In conclusion, I hope her dance classes help deplete her energy levels so that she rests comfortably at night, which in turn, helps all of us.

Friday, 4 January 2013

Accomodating our expectations of students with mental challenges.

This post is geared towards those working with children within the school system. It amazes me how obvious it is for us to acknowledge the needs of students with physical needs (Although probably could be better) but not the requirements of those students suffering from mental challenges. There is still much work to be done.

For example, if a physically challenged student is not capable of partaking in gym class, I would expect that he/she would not fail this class because they were not capable of participating. In the same light, I would hope that my daughter with Tourette syndrome, OCD and ADD would not be expected to pass every class by the same expectations as those students without these challenges. I, by no means, expect my daughter to cruise through school without any effort on her part. I expect her to do her absolute best. Unfortunately, her anxiety often times takes up so much of her thoughts and energy that it makes retaining any extra info nearly impossible.

This is not a post against my daughter's school. They are accommodating and continue to keep me informed on her progress(or lack there of). This is a post to enlighten schools on how to help those students with mental challenges that inhibit they're ability to learn.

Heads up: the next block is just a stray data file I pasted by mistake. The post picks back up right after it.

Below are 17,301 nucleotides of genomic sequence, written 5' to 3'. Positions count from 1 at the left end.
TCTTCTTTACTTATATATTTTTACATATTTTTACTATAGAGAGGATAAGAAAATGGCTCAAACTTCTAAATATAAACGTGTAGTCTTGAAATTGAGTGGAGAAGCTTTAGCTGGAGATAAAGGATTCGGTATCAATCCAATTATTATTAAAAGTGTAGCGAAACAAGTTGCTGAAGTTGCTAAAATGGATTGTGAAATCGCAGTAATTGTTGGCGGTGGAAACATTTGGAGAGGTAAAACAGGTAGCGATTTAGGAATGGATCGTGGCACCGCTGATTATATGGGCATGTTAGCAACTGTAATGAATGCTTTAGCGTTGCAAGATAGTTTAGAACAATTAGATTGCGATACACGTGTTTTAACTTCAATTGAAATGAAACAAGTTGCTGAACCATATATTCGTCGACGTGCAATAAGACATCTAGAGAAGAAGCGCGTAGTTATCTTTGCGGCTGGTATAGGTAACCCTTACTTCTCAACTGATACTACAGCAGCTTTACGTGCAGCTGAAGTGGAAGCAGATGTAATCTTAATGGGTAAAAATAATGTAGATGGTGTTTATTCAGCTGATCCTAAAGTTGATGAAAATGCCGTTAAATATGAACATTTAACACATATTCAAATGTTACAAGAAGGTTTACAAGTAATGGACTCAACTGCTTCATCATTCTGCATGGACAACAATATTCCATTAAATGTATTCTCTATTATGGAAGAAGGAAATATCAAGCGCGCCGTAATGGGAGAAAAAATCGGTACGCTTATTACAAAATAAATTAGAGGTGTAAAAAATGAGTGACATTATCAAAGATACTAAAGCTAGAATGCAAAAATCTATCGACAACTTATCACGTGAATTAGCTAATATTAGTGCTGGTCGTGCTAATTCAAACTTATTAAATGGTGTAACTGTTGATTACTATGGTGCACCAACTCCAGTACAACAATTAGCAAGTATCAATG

The following site shows many ways that schools can help their students flourish.


Thursday, 3 January 2013

Thank you to everyone taking a peak at my blog. Feel free to join me on my trip through Blog World, creating lasting bonds between parents of children with Tourette syndrome and other family experiences and press the "Join this site" button. Happy New Year to all!

Well here it is, 9:30 am the first day of school 2013, and my daughter is still home and all worked up. It's difficult for her to foresee a good day when she's full of fear and anxiety.

At this moment she has decided to take a shower as this often helps her decompress.

 I have recently decided to go with the flow, as both her sanity and mine is so very crucial. We are blessed with a teacher who, unfortunately has the same experiences at home, yet makes life for us simpler because of it.  She is a God send!

This life is not a simple one, as many parents will attest, but with the grace of God, who has given me a daughter with lots of spirit, along with a kind and supportive husband and a son who follows in his fathers footsteps, we will prevail!